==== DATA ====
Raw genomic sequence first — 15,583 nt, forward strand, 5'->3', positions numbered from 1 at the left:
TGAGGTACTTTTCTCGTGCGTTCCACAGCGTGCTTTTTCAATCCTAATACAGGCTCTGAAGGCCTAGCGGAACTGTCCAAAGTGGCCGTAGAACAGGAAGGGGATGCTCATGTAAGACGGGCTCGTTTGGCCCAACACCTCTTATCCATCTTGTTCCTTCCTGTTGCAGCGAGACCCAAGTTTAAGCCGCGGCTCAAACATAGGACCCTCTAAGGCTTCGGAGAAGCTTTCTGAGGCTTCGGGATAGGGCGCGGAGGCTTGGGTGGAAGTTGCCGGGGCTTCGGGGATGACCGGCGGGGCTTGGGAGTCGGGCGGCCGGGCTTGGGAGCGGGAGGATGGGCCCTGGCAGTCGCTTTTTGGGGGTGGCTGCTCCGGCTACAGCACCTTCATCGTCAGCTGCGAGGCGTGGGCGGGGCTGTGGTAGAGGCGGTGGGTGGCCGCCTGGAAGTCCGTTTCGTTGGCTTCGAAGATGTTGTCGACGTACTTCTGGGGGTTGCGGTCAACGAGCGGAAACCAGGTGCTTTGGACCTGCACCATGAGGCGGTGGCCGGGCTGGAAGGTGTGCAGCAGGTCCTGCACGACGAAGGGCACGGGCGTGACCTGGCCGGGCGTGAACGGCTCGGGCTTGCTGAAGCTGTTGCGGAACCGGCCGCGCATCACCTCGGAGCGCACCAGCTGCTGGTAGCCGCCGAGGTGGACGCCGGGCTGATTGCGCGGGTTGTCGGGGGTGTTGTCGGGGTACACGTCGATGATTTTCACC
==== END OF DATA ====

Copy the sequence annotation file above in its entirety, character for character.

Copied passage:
Raw genomic sequence first — 15,583 nt, forward strand, 5'->3', positions numbered from 1 at the left:
TGAGGTACTTTTCTCGTGCGTTCCACAGCGTGCTTTTTCAATCCTAATACAGGCTCTGAAGGCCTAGCGGAACTGTCCAAAGTGGCCGTAGAACAGGAAGGGGATGCTCATGTAAGACGGGCTCGTTTGGCCCAACACCTCTTATCCATCTTGTTCCTTCCTGTTGCAGCGAGACCCAAGTTTAAGCCGCGGCTCAAACATAGGACCCTCTAAGGCTTCGGAGAAGCTTTCTGAGGCTTCGGGATAGGGCGCGGAGGCTTGGGTGGAAGTTGCCGGGGCTTCGGGGATGACCGGCGGGGCTTGGGAGTCGGGCGGCCGGGCTTGGGAGCGGGAGGATGGGCCCTGGCAGTCGCTTTTTGGGGGTGGCTGCTCCGGCTACAGCACCTTCATCGTCAGCTGCGAGGCGTGGGCGGGGCTGTGGTAGAGGCGGTGGGTGGCCGCCTGGAAGTCCGTTTCGTTGGCTTCGAAGATGTTGTCGACGTACTTCTGGGGGTTGCGGTCAACGAGCGGAAACCAGGTGCTTTGGACCTGCACCATGAGGCGGTGGCCGGGCTGGAAGGTGTGCAGCAGGTCCTGCACGACGAAGGGCACGGGCGTGACCTGGCCGGGCGTGAACGGCTCGGGCTTGCTGAAGCTGTTGCGGAACCGGCCGCGCATCACCTCGGAGCGCACCAGCTGCTGGTAGCCGCCGAGGTGGACGCCGGGCTGATTGCGCGGGTTGTCGGGGGTGTTGTCGGGGTACACGTCGATGATTTTCACC